WITH their wild terrain and pristine beaches, the remote islands of Uist are considered one of the nation’s best-kept secrets.

But the Outer Hebrides were almost overrun with celebrity presenters last autumn after the Covid pandemic curtailed globetrotting.

Joanna Lumley recalls today how she bumped into Jeremy Clarkson, James May, Richard Hammond and their 45-strong crew as they filmed The Grand Tour on the six-island chain, which has a total population of just over 5,000.

The trio also crossed paths with comedians Bob Mortimer and Paul Whitehouse, no doubt keen to catch some of the area’s abundant trout and salmon for their BBC2 series Gone Fishing.

Just weeks later, Dame Darcey Bussell would make the 40-mile journey from the mainland for her new Wild Coasts Of Scotland show.

And Romesh Ranganathan also visited the Outer Hebrides – namely the isles of Skye, Harris and Lewis – for his Christmas BBC show The Misadventures Of Romesh Ranganathan.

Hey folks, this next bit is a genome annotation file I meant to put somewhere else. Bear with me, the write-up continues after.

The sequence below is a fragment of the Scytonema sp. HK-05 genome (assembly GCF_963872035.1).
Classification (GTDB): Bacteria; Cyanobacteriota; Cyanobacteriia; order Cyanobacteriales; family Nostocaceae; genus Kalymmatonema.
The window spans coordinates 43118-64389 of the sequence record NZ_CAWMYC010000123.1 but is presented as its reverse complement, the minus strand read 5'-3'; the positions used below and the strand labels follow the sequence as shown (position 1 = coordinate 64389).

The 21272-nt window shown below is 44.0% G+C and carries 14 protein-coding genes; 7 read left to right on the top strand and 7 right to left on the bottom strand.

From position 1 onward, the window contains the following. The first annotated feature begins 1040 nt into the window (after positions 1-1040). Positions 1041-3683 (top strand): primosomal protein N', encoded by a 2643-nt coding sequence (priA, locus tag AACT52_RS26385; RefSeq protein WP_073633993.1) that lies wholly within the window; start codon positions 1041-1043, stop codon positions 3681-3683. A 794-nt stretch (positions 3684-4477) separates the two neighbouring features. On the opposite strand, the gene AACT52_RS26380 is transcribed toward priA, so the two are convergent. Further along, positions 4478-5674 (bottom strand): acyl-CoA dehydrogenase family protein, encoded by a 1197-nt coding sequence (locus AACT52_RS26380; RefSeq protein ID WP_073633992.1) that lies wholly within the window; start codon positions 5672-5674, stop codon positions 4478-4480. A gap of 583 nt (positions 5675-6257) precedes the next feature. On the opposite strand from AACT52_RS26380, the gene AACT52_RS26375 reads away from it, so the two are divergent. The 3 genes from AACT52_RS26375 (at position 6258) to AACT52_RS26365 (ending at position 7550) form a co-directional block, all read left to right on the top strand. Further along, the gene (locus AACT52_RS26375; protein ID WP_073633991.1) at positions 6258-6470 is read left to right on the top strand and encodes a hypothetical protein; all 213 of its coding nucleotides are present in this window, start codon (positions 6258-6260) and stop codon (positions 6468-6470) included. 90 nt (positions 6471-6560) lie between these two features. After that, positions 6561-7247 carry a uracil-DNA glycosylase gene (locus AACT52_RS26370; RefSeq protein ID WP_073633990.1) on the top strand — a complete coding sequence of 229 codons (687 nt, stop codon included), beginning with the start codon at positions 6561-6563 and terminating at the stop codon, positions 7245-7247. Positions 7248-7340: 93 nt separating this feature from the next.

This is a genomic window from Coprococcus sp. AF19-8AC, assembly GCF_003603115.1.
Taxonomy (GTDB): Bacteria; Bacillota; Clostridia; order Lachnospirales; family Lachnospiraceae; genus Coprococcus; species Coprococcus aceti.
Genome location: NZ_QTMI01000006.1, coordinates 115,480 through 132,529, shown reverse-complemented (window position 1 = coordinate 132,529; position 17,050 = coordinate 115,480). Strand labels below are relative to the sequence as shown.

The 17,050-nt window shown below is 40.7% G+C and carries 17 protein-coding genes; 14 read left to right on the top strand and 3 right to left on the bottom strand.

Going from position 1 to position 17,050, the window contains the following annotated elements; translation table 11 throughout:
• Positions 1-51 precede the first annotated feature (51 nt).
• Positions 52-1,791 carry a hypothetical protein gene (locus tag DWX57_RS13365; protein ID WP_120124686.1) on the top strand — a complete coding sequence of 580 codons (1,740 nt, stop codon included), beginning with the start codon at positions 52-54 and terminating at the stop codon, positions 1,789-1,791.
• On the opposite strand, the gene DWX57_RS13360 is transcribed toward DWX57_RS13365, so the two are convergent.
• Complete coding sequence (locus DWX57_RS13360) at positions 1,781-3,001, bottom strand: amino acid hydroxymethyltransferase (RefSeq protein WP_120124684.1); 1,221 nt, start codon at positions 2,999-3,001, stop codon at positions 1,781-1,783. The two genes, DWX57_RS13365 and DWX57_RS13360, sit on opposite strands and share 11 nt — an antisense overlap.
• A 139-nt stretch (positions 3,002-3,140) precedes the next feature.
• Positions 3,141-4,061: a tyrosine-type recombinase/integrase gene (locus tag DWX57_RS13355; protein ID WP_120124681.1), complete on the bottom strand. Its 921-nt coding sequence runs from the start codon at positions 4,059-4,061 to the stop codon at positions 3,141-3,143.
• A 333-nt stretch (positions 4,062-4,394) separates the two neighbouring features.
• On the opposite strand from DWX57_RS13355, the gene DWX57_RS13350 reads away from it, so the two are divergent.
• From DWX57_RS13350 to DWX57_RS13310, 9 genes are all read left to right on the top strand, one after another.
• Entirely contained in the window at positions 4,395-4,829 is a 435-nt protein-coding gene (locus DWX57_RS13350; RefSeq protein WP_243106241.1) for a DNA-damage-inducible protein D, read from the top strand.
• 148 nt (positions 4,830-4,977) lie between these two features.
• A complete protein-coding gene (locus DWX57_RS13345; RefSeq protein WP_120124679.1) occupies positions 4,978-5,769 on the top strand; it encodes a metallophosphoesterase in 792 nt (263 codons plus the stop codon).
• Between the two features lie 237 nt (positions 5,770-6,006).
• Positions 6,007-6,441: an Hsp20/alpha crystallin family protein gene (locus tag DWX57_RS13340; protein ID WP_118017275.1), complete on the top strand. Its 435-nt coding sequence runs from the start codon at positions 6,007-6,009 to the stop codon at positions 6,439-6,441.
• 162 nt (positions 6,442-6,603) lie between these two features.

Clarkson recently quipped how the Outer Hebrides ‘must have done pretty well out of Covid’ in terms of visitors – a sentiment not disputed by publican Alan Graham, from South Uist’s Orasay Inn.

‘We’ve had a lot,’ he said. ‘Obviously, these kinds of programmes help us. We always appreciate the publicity it gives us. ‘There is no doubt about it, this is a very interesting place to visit.’

Ms Lumley, whose previous travel shows have included sailing the Nile, admits in today’s You magazine that the travelogue market is saturated. ‘Michael Palin kicked it off,’ she says. ‘But now everybody’s doing it. Stephen Fry, Sue Perkins – you name it, somebody’s been there before you. The world has become very small in terms of what has not been done.’

Ms Lumley had planned to make a documentary last year retracing the ancient spice route, but ended up filming at beauty spots across the British Isles during the brief lull between lockdowns.

Her Home Sweet Home launched on ITV last week, highlighting the best of the Peak District, the Yorkshire Dales and Essex.

Patricia Yates, of VisitBritain, said: ‘These programmes are very good at finding out the expected and the unexpected and, of course, always looks beautiful. Having a personality that connects you to it is always a real positive.’